Ohio State head coach Jim Tressel isn't the type to constantly seek out video cameras and tape recorders, even in a media environment where the loudest college football coaches (cough, Lane Kiffin, cough) often get the most attention, regardless of their win-loss total. He gets bombarded with requests from media outlets and interest groups, and responds to those that he can.
It was interesting to see the interview Tressel recently gave to Outlook Columbus, which bills itself as "a lifestyle and advocacy publication" that serves Ohio's gay, lesbian, bisexual and transgender community (GLBT). Outlook Columbus's March 2010 issue is entitled "Queers & Sports," and features interviews with both Tressel and Ohio State athletics director Gene Smith, among others.
Here's the issue: Tressel's interview can be found on Page 32, while Smith's appears on Page 22.
According to OutSports.com, a national publication that serves the gay sports community, Tressel is believed to be the first major FBS head coach to conduct an interview with a GLBT publication about gay issues. Stanford head coach Jim Harbaugh spoke to the gay-activist organization GLAAD in December after being accused of yelling an anti-gay slur during a game.
Among the questions Tressel addresses in the Outlook Columbus interview: If an Ohio State football player came out as gay, what advice would Tressel provide and would the team, fans and university be supportive?
“We strive to teach and model appreciation for everyone. One, we are a family. If you haven’t learned from your family at home that people have differences and those strengthen the whole, then you are hopefully going to learn it as part of the Ohio State football family.
"Two, every part of our team is important and every role has value -- no job is too small and no person is irrelevant -- that’s a great lesson that transcends into society. When I think of the diversity we’ve had on our team the past few years, it goes way beyond just a racial, sexual or ethnic mix. We've had players who had different religions, players who came from different economic backgrounds, players who are parents, who are spouses, who are caring for ailing parents, who are wheelchair bound, who are battling cancer, and on and on. Whatever a young man feels called to express, I hope we will help him do it in a supportive environment. Everybody is important, and maturity is learning to find and appreciate those differences in others."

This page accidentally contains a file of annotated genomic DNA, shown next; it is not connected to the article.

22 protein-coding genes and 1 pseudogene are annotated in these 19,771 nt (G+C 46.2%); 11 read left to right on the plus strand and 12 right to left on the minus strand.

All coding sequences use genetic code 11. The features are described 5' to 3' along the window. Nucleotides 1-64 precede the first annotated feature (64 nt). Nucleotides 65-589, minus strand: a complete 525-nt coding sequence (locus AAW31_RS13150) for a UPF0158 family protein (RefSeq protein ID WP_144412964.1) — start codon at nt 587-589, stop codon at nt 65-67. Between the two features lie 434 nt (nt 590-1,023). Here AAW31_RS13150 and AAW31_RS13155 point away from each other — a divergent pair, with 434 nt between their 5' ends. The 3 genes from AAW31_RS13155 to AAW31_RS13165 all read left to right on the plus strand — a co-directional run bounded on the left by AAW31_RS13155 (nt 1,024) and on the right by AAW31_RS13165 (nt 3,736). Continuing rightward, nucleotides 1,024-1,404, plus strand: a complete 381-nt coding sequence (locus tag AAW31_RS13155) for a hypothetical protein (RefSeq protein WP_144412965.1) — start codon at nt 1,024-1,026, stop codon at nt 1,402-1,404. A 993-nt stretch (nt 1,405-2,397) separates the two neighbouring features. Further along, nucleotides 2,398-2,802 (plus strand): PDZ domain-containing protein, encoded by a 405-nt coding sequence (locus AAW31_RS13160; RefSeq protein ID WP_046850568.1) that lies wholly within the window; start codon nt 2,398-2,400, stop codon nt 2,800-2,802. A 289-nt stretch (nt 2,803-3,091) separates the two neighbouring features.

Tressel also addressed why so few gay college athletes declare their sexual orientation openly.
"What we have, quite often, with our athletes, and with a number of young people in any sport, is that from the time they were 6 or 7 years old, their identity has been through sports. You’re the tallest, you’re the fastest, you’re the best player. All their feedback has come in terms of their role as a player, and they are often hesitant to go beyond that narrow role. ... The greatest achievement we can have as coaches is that a young man leaves us with a concept of who he is, what he wants from life, and what he can share with others -- someone who is 'comfortable in his own skin,' and that identity can go in a number of directions."
Michael Daniels, the co-owner and co-publisher of Outlook Columbus, conducted the interview with Tressel through e-mail while the coach was recruiting. Outlook Columbus has a strong relationship with Ohio State and its GLBT alumni group, Scarlet and Gay, and it recently had Smith speak at a networking function.
As part of the sports issue, Daniels reached out to several figures in the Columbus sports community and was put in touch with Tressel through Smith's office.
"I'm really proud of him of being the first Division I coach to do a one-on-one with the gay press and actually address those questions without really flinching too much," Daniels told me. "People look at him and they say, 'He is a little buttoned-up.' If you read his book, 'The Winners Manual,' he's obviously a very spiritual man. People think he's somewhat conservative. But I think that him doing this interview and the answers to these questions showed how much of a class act the guy really is."
Kudos to Tressel for doing this and addressing a subject that is still very taboo in college football. Most fans want their coaches to focus strictly on X's and O's, but Tressel's influence in Ohio stretches far beyond the gridiron. His voice matters, and his message of acceptance comes through here.